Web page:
The Yiddish word mensch refers to a person of integrity, someone who is responsible, someone who has a clear sense of right and wrong, someone who is the sort of person other people look up to. In other words, someone we would call a “good guy.”
Today’s Shabbat taste of Torah features a mensch for the ages. And that mensch is Noah. And the specific section we want to grab hold of is Genesis 6:9-14, 17-18, and verse 22. It reads: 9 These are the family records of Noah. Noah was a righteous man, blameless among his contemporaries; Noah walked with God. 10 And Noah fathered three sons: Shem, Ham, and Japheth. 11 Now the earth was corrupt in God’s sight, and the earth was filled with violence. 12 God saw how corrupt the earth was, for every creature had corrupted its way on the earth. 13 Then God said to Noah,” I have decided to put an end to every creature, for the earth is filled with violence because of them; therefore I am going to destroy them along with the earth. 14 “Make yourself an ark of gopher wood. Make rooms in the ark, and cover it with pitch inside and outside. 17 “Understand that I am bringing a flood — floodwaters on the earth to destroy every creature under heaven with the breath of life in it. Everything on earth will die. 18 But I will establish My covenant with you, and you will enter the ark with your sons, your wife, and your sons’ wives. 22 And Noah did this. He did everything that God had commanded him.
Here’s the situation. Here’s what’s happening. As violence increased on the earth God determined to destroy the human race with the exception of those few people to whom He extended grace. Think about this for a moment. Only six chapters into the Bible and the world is already described as being filled with corruption and violence; chamas in Hebrew! And these two words, corruption and violence give us, respectively, the character and expression of the sin in view here; its cause and its effect (v. 11). Corruption led to violence. Corrupt behavior, badness, always leads to exploitation and cruelty in one form or another. A life that is wrong with God always becomes a life that is wrong in relation to its fellow human beings. And in Genesis 6 we see that there were two major reasons for the flood: the sins of the sons of God (vv. 1-4) and the sins of humanity in general (vv. 5-8).
However, Noah stands in direct contrast to the time in which he lived. The Hebrew Scriptures describe Noah as tzadik (righteous) and tamim (blameless). In fact, this is the first time the words “righteous” and “blameless” appear in the Bible! Noah obeyed God even though he saw no evidence of the coming flood. And for that reason Noah is one of the truly outstanding examples of faith in biblical history. Hebrews 11:7 says, By faith Noah, when he was warned about things not yet seen, with reverent regard constructed an ark for the deliverance of his family. Through faith he condemned the world and became an heir of the righteousness that comes by faith.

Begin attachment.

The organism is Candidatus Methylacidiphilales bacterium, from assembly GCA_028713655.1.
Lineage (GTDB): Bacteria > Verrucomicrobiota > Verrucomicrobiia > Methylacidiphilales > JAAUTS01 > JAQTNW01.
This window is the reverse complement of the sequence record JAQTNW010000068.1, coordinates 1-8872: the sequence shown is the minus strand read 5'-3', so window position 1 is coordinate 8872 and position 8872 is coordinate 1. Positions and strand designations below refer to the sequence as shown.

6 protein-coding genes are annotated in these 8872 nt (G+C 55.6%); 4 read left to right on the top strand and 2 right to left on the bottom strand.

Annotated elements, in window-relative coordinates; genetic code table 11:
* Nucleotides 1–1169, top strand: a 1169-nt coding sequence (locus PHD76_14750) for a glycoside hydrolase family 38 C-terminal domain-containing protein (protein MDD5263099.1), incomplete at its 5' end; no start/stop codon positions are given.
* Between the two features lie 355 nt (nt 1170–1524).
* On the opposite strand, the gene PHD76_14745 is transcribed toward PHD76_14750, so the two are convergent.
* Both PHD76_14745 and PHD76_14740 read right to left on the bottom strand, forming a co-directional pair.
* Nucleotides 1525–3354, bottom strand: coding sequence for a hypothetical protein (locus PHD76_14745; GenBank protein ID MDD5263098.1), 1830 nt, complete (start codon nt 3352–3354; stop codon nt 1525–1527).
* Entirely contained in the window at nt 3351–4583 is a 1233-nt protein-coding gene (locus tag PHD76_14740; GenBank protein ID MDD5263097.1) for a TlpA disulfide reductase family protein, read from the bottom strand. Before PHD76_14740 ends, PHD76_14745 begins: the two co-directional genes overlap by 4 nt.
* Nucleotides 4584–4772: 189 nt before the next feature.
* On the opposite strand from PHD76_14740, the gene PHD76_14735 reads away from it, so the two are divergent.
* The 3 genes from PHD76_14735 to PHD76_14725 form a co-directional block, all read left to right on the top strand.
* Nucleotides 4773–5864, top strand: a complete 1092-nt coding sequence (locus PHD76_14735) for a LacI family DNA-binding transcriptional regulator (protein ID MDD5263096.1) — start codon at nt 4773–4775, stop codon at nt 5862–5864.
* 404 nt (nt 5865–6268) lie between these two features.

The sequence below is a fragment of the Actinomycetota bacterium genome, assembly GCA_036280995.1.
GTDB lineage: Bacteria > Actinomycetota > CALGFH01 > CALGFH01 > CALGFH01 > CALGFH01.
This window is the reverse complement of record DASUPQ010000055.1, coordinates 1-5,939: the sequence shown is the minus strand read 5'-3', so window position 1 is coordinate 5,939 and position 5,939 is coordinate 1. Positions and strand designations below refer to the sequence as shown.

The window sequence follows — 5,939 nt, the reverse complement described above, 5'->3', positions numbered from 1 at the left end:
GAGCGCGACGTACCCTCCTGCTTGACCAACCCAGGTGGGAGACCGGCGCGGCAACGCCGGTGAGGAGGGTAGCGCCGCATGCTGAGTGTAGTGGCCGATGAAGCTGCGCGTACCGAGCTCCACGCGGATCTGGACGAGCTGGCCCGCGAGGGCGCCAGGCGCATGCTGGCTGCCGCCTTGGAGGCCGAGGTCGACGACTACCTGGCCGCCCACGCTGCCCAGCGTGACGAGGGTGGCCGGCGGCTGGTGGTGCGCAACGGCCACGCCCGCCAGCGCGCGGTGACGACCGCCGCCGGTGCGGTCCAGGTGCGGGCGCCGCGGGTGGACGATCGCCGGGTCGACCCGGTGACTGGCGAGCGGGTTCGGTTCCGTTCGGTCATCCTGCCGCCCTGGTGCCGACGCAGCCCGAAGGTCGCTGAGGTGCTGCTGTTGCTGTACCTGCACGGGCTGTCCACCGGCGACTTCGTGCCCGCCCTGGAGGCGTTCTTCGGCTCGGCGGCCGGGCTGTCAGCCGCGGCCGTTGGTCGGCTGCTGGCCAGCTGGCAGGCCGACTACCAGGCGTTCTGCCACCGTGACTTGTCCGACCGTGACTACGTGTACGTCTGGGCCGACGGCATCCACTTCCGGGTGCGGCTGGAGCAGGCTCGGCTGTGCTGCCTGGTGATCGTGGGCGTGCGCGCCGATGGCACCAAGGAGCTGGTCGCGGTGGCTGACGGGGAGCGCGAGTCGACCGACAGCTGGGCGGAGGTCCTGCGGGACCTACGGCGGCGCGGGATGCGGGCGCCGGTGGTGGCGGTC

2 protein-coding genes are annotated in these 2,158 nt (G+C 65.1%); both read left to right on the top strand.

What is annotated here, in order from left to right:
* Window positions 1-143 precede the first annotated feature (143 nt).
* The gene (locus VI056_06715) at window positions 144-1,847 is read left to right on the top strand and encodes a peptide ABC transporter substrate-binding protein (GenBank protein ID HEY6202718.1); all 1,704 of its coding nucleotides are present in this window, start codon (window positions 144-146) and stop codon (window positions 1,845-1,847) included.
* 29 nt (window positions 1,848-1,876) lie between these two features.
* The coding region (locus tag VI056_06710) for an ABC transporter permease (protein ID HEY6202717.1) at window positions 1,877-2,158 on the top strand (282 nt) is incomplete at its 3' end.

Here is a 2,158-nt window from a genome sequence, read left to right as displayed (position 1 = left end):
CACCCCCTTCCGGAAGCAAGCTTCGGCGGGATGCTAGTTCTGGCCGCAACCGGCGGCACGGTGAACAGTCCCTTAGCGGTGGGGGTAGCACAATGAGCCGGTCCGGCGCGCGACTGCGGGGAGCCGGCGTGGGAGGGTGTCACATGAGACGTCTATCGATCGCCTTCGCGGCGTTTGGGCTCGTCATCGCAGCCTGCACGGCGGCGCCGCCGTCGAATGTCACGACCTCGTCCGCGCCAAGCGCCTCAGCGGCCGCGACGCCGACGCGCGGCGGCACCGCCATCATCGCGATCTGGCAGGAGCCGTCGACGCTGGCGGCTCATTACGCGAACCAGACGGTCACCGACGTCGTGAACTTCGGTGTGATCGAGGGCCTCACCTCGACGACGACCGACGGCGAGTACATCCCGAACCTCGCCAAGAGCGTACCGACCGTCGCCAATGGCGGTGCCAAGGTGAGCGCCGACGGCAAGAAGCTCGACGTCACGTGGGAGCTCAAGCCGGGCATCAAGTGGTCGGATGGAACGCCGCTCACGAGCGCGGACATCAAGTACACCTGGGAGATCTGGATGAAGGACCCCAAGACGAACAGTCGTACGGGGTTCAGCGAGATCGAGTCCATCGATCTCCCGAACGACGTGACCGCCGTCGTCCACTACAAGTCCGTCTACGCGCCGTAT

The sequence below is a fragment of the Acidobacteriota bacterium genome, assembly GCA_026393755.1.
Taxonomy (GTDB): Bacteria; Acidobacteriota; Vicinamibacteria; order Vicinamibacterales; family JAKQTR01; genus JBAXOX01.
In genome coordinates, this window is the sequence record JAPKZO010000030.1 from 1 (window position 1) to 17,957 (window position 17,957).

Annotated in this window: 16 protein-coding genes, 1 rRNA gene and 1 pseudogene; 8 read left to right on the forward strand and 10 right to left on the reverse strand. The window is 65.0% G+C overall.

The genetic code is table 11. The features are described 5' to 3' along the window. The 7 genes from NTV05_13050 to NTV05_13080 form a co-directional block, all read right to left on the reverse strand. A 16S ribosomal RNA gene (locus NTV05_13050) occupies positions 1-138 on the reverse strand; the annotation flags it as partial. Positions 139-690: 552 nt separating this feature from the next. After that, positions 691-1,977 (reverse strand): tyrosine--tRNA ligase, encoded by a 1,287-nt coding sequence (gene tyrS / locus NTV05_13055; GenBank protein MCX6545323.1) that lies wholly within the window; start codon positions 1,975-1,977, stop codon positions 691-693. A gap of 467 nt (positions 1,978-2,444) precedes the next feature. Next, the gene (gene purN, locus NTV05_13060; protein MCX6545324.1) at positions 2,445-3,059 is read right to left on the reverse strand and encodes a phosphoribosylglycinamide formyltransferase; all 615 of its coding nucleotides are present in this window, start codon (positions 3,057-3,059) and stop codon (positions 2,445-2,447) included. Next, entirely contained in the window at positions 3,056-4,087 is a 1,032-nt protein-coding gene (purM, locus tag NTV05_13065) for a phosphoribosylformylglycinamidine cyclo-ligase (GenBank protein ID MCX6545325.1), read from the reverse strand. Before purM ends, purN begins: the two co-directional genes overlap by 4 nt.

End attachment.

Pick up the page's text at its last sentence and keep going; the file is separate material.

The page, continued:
Noah’s absolute faith in God resulted in uncompromising obedience. He prepared for things to come. He did not live for the present. He continued to believe the promises of God, even when everyone else disbelieved them. He received a new world after the Flood; a righteous spiritual inheritance received by faith.
Like Noah, you and I need to be people who do not lean on our own understanding when deciding how to respond to situations that humanly speaking don’t seem to make a lot of sense (cf. Prov. 3:5)! Instead, we need to roll with Noahic Nike Theology, “Just Do It!” Just do it in terms of trusting wholeheartedly in the Word of the Lord and obeying it. At the end of the day it comes down to faith. And essentially faith is confidence that things yet future and unseen will happen as God has revealed they will (cf. Heb. 11:1). This is the basic nature of faith. But it’s also more than that. Faith in this context is a way of viewing all of life. Faith not only encompasses what lies ahead, it also encompasses the past. It involves accepting God’s viewpoint as He has revealed it in the entirety of His Word (cf. Heb. 11:3). It extends to how things began and how things will end.
As in the days of Noah, when our world is continually and increasingly corrupt and violent (cf. 2 Tim. 3:13), we need to exercise confident trust in the Person of God by courageous obedience to the Word of God. That’s the legacy of Noah. That’s the life of faith. And that’s what being a mensch is all about.